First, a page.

Tuesday, 3 October 2017

WOW 2017 - The Making of



















This is the fungus that started it all. Cordyceps. Spores from the cordyceps fungus infiltrate the body and mind of an insect, instructing it to climb to a suitable height and grip on. They die, providing a home for the fruiting body, which forces its way out of them in long spikes, which will release spores and start the process again. I can only blame my Dad, a passionate biologist, and David Attenborough for this kind of interest! My creation, nicknamed Spike early on in the process, was imagined as sprouting out of a beautiful green/blue metallic insect body. For many months though, he was all white, as he is made from bridal satin off cuts! Originally, there was only a minimum of spikes, then it was agreed that more, more, more was required! Here you can see the different sections in progress - main torso, legs, and headpiece. There are also arm pieces. You can see that the mannequin base is weighed down to balance the weight of the sculpture - eventually the glass base broke, and my sooper-dooper on-call engineer-in-residence made a brilliant and suitably weighty replacement from a car brake drum - Studebaker, of course!

 Although the white is very effective, and I can imagine a relative of this making an appearance in the UV section, it was always meant to be coloured, and an experimental piece was done to confirm. The base was spray painted to create initial coverage, then hand painted with beautiful metallic acrylic paints. Texture was created with heat distorted satin - you can see here how much a shape shrinks down once subjected to the heat gun. Continuous sequin trim was also applied, as well as fragments of mesh and sequin materials. I found the perfect sequinned lycra for the bodysuit, but it wasn't very stretchy, so I ended up making another two to send over with him - I'm still not sure which one was worn on the WOW stage!!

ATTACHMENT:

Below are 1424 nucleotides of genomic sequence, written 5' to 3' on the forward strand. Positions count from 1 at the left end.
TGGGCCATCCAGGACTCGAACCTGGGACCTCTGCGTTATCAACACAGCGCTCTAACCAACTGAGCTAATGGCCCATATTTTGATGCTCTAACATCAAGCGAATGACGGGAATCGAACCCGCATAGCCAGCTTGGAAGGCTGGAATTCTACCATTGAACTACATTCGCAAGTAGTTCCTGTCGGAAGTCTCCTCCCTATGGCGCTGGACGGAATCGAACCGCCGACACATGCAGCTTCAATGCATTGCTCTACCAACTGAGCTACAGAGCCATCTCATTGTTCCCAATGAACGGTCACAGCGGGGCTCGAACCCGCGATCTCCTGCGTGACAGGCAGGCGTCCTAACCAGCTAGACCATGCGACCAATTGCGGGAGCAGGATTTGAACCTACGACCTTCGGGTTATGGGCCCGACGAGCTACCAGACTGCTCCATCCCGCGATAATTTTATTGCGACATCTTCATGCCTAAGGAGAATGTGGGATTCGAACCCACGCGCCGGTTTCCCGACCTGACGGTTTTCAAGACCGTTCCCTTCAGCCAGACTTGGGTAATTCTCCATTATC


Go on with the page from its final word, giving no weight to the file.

There were definitely a few WTF moments as I dressed Ciera - things you thought were all resolved suddenly become an issue when dressing an actual human!! Thanks to Kiri for running out to buy emergency socks to cover Ciera's feet, and I was very glad to have my pins!
Freyja was at the same shoot. The brilliant fit of the dress (if I do say so myself!) was nutted out with teachers at TAFE Brisbane - in particular, Janice Mengerson and Anne McManus - in my 2014 project for 'Studio'. I used its sculptural, foam supported base to apply feather strips to. These were bought as loose feathers, and I sewed them into strips, before painting each with a base of gold paint.
Photographer Angelina Raisa, model Heidi Sun and myself.
When the dress was assembled, colours were applied to each individual feather. Most of the painting took place in what is now known as the deck studio! To create a really stable but light-weight headpiece, I riveted strips of aluminium together, before covering with foam and fabric, then adding the leather pieces. The reticule was made by making a simple stuffed satin shape, before covering in fabric and moulded leather pieces.
Freyja's story only came together after her creation - sometimes this happens. With her goddess-like appearance, and the abundance of feathers, she became Freyja. Drawing inspiration from global myths involving feathered entities communicating with the Underworld, Freyja is named after the Norse goddess, who possessed a cloak of feathers allowing her to fly between different worlds to those. From ravens as messengers of deities and as omens of death, misfortune and war, to the Egyptian Goddess of Truth, Justice and morality, Ma'at, weighing up hearts and souls against feathers to decide fate in the afterlife - feathers are strongly symbolic.
And here are the beasties are on stage, almost 6 months after I packed them in crates and sent them off!


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